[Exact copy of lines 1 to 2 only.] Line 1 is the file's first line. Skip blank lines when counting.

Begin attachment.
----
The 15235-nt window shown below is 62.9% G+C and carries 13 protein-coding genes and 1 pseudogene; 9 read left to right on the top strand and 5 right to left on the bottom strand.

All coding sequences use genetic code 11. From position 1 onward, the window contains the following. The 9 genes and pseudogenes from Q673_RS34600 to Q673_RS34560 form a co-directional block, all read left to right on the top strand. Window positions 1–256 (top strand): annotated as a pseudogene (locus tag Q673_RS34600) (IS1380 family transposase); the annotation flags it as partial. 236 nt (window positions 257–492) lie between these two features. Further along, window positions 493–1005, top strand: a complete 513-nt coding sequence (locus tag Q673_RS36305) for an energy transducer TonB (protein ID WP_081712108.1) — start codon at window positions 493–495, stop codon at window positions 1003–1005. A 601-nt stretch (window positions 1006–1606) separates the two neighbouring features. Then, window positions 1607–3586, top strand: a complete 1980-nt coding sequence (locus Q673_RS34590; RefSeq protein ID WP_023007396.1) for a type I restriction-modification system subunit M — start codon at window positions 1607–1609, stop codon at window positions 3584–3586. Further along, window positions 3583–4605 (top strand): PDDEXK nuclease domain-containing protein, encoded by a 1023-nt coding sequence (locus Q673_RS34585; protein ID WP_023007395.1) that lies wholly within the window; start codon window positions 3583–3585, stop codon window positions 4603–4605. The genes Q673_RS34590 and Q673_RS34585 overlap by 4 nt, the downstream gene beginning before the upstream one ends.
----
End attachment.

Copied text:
The 15235-nt window shown below is 62.9% G+C and carries 13 protein-coding genes and 1 pseudogene; 9 read left to right on the top strand and 5 right to left on the bottom strand.

All coding sequences use genetic code 11. From position 1 onward, the window contains the following. The 9 genes and pseudogenes from Q673_RS34600 to Q673_RS34560 form a co-directional block, all read left to right on the top strand. Window positions 1–256 (top strand): annotated as a pseudogene (locus tag Q673_RS34600) (IS1380 family transposase); the annotation flags it as partial. 236 nt (window positions 257–492) lie between these two features. Further along, window positions 493–1005, top strand: a complete 513-nt coding sequence (locus tag Q673_RS36305) for an energy transducer TonB (protein ID WP_081712108.1) — start codon at window positions 493–495, stop codon at window positions 1003–1005. A 601-nt stretch (window positions 1006–1606) separates the two neighbouring features. Then, window positions 1607–3586, top strand: a complete 1980-nt coding sequence (locus Q673_RS34590; RefSeq protein ID WP_023007396.1) for a type I restriction-modification system subunit M — start codon at window positions 1607–1609, stop codon at window positions 3584–3586. Further along, window positions 3583–4605 (top strand): PDDEXK nuclease domain-containing protein, encoded by a 1023-nt coding sequence (locus Q673_RS34585; protein ID WP_023007395.1) that lies wholly within the window; start codon window positions 3583–3585, stop codon window positions 4603–4605. The genes Q673_RS34590 and Q673_RS34585 overlap by 4 nt, the downstream gene beginning before the upstream one ends.